As the group continued to strategize it became evident that Tracy’s blog clearly fell under the First Amendment’s purview. “[A]cademic freedom,” was not at issue “because this was not academic”, Coltman wrote. A “hobby is diff[erent] from work at a univ[ersity]” and FAU officials didn’t want to be publicly perceived as “police[ing] people’s private lives.”
One way to get around the “1st Amendment,” was to “find winning metaphors,” that might create an avenue for terminating Tracy while providing “talking points” for FAU once they finally dropped the hammer.
During discovery and at trial FAU officials were loathe to acknowledge these incriminating documents. Although Coltman was “able to explain away all of the other notes she had recorded from her meetings in 2013,” attorney Louis Leo IV writes in his comprehensive overview of the TracyvFAU case, “Legalizing Pretext,”
Dean Coltman suffered selective memory loss when questioned at deposition and at trial about her note, “1st Amendment – finding winning metaphors”.
While FAU officials may not have wanted to remember or acknowledge what the note meant, anyone with common sense knows what it means. Government officials were looking for a pretext to retaliate against Professor Tracy for his protected speech.
So, what was the winning metaphor? In this case, it was a vague, confusing and selectively enforced school policy called the “Conflict of Interest/Outside Activities” Policy. It goes by many other names at FAU, including most often used “Outside Employment”, “Outside Business” or “Outside Activities” Policy.
Prior to Professor Tracy’s termination in January 2016, the Policy had never before been used to discipline, let alone terminate, a tenured faculty member for failing to report uncompensated online speech.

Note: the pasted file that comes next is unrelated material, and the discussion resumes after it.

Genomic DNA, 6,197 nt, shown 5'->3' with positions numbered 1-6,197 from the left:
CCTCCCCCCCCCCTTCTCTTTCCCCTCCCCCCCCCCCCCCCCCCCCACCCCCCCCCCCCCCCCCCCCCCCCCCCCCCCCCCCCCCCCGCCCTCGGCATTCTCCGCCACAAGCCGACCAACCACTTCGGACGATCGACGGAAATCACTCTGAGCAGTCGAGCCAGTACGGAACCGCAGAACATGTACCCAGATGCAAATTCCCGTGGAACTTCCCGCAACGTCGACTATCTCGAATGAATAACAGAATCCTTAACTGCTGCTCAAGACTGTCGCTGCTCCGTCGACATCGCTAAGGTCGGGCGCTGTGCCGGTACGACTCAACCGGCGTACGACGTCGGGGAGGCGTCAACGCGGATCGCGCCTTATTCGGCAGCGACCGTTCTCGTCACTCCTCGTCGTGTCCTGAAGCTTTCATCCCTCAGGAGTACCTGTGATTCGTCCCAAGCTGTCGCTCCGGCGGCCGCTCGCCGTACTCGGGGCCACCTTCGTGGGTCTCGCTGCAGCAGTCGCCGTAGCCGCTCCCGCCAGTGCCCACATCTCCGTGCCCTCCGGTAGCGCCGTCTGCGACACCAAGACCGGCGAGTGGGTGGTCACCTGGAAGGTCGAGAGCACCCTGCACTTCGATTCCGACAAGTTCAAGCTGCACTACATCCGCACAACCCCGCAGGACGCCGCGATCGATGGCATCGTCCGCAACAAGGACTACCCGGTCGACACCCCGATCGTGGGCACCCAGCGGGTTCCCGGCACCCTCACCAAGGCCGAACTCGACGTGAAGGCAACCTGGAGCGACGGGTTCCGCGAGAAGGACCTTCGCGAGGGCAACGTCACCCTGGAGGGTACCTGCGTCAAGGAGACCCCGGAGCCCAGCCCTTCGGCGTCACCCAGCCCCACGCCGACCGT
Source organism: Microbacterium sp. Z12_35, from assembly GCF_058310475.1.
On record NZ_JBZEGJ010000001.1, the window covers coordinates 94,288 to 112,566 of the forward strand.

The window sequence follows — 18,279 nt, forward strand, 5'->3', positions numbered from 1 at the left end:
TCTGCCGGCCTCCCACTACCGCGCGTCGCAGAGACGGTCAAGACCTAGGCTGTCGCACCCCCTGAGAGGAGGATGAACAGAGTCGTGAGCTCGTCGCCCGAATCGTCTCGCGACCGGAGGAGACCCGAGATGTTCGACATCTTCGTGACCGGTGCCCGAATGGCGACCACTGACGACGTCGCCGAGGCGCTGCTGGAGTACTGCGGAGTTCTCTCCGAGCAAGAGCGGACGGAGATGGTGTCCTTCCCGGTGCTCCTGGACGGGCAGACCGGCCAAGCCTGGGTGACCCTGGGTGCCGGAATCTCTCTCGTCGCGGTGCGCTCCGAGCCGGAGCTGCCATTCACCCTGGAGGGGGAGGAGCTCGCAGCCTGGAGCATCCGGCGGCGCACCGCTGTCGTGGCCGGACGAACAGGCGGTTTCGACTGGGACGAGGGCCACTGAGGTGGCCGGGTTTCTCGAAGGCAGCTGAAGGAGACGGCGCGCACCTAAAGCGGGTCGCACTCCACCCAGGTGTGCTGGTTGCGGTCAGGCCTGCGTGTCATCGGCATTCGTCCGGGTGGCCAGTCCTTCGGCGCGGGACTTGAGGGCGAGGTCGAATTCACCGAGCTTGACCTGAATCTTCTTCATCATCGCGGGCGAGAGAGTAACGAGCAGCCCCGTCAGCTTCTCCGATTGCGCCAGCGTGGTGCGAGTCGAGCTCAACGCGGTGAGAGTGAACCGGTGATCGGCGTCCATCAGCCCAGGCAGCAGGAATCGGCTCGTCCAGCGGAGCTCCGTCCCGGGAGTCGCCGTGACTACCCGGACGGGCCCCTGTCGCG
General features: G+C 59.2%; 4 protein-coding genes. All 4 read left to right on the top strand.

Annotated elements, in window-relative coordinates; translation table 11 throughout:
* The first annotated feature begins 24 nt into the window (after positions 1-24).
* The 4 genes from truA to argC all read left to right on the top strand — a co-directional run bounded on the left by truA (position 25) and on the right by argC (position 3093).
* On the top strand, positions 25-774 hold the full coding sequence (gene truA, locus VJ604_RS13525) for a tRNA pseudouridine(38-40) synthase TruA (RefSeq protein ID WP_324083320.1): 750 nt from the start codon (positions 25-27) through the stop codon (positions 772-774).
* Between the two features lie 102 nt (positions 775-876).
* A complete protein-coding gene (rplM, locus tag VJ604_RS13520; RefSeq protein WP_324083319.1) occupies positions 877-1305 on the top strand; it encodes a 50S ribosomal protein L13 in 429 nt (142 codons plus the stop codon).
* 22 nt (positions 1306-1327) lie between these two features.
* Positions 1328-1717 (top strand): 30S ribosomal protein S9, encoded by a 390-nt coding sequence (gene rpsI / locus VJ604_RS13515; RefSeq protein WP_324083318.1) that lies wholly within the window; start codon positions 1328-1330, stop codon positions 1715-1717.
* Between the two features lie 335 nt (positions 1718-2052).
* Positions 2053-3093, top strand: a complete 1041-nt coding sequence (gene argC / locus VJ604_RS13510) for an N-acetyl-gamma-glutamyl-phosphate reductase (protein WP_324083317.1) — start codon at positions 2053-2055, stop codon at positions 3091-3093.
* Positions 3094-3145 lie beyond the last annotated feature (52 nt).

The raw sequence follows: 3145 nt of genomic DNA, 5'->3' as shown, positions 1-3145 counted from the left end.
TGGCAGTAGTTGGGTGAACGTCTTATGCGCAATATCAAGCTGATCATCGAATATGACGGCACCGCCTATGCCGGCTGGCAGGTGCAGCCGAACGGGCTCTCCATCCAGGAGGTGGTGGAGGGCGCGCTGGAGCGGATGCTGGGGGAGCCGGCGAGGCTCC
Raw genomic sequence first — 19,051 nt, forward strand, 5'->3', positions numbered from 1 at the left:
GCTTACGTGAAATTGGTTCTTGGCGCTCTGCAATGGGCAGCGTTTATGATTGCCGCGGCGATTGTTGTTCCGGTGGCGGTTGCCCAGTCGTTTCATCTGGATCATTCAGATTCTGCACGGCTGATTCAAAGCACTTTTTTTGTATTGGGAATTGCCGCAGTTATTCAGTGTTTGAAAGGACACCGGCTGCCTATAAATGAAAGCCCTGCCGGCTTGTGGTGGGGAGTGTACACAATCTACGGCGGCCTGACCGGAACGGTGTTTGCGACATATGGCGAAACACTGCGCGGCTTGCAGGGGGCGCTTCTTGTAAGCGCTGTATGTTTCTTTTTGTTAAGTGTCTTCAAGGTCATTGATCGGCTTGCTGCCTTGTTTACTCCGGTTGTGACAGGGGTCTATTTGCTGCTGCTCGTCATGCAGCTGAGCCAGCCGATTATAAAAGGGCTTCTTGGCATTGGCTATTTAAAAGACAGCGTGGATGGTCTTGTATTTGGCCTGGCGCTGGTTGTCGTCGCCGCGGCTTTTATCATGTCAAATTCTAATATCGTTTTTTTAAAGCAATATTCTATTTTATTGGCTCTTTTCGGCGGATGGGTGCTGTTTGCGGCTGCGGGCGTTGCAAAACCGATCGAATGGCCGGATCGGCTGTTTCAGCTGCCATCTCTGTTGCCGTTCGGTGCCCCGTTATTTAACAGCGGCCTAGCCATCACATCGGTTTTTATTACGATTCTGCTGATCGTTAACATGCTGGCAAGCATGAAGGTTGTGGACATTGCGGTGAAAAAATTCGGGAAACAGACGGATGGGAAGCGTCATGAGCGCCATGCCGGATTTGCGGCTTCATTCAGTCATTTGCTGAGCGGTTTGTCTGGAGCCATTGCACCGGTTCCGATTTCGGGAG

FAU’s million dollar legal team maintains that Tracy was merely terminated for insubordination because he failed to disclose his blogging to school officials for approval. This theme was dutifully parroted by South Florida news media, Weeks before trial the federal judge accepted this argument and nullified most of Tracy’s pleadings of their First Amendment challenges in her October 31, 2017 summary judgement order.
Before the US Court of Appeals FAU continues to hold that Tracy’s termination cannot be understood through a First Amendment lens. Consequently FAU still applies an “unconstitutionally-vague, content-restrictive” policy that at any time can be enforced as a prior restraint on any FAU professor or employee’s speech or activity that administrators for any reason deem undesirable. According to FAU, this practice does not present a civil rights concern and should remain immaterial under the US Constitution and federal rule of law.
This Thursday September 19 both sides will argue before a panel of 11th Circuit appellate judges whether FAU’s “Outside Activities Policy” was in fact the “winning metaphor” used to defeat the First Amendment.
Additional information on the oral argument venue is available here.